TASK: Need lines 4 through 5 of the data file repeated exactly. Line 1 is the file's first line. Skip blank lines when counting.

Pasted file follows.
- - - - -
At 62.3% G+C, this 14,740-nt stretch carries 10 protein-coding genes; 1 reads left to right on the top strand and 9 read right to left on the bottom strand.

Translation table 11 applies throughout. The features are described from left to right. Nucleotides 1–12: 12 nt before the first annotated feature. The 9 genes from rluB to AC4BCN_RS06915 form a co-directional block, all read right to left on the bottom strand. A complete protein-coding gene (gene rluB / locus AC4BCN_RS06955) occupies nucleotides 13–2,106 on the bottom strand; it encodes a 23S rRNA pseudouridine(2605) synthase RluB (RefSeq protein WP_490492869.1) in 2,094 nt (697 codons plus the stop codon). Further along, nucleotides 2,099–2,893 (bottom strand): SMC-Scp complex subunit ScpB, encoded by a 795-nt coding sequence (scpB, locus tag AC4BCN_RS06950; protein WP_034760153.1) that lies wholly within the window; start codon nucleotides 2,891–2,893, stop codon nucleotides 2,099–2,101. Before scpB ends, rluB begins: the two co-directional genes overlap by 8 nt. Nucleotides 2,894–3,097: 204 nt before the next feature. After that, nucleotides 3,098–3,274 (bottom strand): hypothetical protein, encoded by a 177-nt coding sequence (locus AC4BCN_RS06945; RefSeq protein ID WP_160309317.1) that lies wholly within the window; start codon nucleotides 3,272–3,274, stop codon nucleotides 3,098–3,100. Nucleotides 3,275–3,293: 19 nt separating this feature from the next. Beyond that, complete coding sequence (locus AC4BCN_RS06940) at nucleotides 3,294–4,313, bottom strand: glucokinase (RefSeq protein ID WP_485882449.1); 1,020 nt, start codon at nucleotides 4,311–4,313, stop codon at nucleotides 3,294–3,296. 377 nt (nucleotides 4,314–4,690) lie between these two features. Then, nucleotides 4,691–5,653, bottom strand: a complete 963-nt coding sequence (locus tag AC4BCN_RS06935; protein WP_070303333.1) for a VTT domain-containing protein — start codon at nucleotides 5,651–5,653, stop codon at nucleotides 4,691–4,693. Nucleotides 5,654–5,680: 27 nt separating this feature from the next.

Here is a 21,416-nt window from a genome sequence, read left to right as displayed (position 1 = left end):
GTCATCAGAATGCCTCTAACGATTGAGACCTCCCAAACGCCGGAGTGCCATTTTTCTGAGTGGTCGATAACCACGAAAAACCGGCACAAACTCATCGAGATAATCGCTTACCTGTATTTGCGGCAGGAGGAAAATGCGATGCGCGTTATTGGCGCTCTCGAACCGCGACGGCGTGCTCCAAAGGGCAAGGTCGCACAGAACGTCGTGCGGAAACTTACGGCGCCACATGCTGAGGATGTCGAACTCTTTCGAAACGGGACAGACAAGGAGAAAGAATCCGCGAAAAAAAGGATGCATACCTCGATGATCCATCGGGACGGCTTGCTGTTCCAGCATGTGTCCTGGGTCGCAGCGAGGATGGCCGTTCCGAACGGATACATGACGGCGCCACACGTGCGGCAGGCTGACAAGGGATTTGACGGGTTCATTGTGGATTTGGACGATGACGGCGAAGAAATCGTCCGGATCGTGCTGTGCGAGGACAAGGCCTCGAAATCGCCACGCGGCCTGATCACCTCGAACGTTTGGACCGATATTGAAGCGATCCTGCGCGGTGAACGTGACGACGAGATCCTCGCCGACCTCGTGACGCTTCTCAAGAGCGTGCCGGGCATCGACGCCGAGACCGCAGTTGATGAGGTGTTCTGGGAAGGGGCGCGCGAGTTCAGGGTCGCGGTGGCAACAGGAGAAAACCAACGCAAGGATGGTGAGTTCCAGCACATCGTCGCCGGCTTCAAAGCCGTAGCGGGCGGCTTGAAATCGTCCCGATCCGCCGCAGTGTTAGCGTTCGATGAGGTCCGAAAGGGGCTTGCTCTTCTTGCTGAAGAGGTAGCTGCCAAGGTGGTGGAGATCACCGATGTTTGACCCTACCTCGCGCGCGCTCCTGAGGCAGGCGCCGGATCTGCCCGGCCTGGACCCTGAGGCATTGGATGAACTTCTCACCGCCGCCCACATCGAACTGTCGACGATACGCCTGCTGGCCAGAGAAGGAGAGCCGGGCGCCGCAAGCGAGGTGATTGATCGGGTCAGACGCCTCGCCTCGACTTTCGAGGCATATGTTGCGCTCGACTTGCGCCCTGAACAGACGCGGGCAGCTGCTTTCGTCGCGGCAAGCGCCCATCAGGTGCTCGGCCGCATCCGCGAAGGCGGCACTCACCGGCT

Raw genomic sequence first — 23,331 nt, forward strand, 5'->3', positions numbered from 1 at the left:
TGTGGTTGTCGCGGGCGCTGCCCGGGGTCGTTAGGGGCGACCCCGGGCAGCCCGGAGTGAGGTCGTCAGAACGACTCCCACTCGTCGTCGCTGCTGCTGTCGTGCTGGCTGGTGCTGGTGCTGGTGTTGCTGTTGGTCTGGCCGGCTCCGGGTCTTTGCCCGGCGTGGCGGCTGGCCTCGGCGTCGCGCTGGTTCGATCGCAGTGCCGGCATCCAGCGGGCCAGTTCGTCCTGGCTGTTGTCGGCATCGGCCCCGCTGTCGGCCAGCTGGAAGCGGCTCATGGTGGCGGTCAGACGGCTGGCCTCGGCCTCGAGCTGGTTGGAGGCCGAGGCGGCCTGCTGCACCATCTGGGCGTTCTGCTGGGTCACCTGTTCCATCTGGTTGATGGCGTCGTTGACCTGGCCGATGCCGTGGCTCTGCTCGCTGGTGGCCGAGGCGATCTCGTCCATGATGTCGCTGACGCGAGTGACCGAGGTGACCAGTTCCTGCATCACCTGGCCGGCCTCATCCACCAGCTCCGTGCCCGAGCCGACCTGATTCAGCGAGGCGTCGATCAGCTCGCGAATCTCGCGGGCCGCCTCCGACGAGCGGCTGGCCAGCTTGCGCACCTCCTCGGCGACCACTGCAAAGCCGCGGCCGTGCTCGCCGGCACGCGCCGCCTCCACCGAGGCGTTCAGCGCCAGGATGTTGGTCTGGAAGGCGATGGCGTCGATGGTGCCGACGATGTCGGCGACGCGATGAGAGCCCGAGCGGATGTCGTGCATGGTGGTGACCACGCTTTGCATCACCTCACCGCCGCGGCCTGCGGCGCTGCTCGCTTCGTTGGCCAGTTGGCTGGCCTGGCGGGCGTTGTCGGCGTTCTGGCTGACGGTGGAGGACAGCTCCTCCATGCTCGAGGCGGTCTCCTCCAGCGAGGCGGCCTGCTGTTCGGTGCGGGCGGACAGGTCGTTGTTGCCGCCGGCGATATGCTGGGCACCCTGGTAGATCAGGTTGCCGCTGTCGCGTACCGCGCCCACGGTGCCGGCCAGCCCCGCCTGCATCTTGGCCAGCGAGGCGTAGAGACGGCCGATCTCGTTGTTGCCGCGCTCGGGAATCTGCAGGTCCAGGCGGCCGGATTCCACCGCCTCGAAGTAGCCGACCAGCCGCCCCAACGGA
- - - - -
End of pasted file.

GTCATCAGAATGCCTCTAACGATTGAGACCTCCCAAACGCCGGAGTGCCATTTTTCTGAGTGGTCGATAACCACGAAAAACCGGCACAAACTCATCGAGATAATCGCTTACCTGTATTTGCGGCAGGAGGAAAATGCGATGCGCGTTATTGGCGCTCTCGAACCGCGACGGCGTGCTCCAAAGGGCAAGGTCGCACAGAACGTCGTGCGGAAACTTACGGCGCCACATGCTGAGGATGTCGAACTCTTTCGAAACGGGACAGACAAGGAGAAAGAATCCGCGAAAAAAAGGATGCATACCTCGATGATCCATCGGGACGGCTTGCTGTTCCAGCATGTGTCCTGGGTCGCAGCGAGGATGGCCGTTCCGAACGGATACATGACGGCGCCACACGTGCGGCAGGCTGACAAGGGATTTGACGGGTTCATTGTGGATTTGGACGATGACGGCGAAGAAATCGTCCGGATCGTGCTGTGCGAGGACAAGGCCTCGAAATCGCCACGCGGCCTGATCACCTCGAACGTTTGGACCGATATTGAAGCGATCCTGCGCGGTGAACGTGACGACGAGATCCTCGCCGACCTCGTGACGCTTCTCAAGAGCGTGCCGGGCATCGACGCCGAGACCGCAGTTGATGAGGTGTTCTGGGAAGGGGCGCGCGAGTTCAGGGTCGCGGTGGCAACAGGAGAAAACCAACGCAAGGATGGTGAGTTCCAGCACATCGTCGCCGGCTTCAAAGCCGTAGCGGGCGGCTTGAAATCGTCCCGATCCGCCGCAGTGTTAGCGTTCGATGAGGTCCGAAAGGGGCTTGCTCTTCTTGCTGAAGAGGTAGCTGCCAAGGTGGTGGAGATCACCGATGTTTGACCCTACCTCGCGCGCGCTCCTGAGGCAGGCGCCGGATCTGCCCGGCCTGGACCCTGAGGCATTGGATGAACTTCTCACCGCCGCCCACATCGAACTGTCGACGATACGCCTGCTGGCCAGAGAAGGAGAGCCGGGCGCCGCAAGCGAGGTGATTGATCGGGTCAGACGCCTCGCCTCGACTTTCGAGGCATATGTTGCGCTCGACTTGCGCCCTGAACAGACGCGGGCAGCTGCTTTCGTCGCGGCAAGCGCCCATCAGGTGCTCGGCCGCATCCGCGAAGGCGGCACTCACCGGCT

Raw genomic sequence first — 23,331 nt, forward strand, 5'->3', positions numbered from 1 at the left: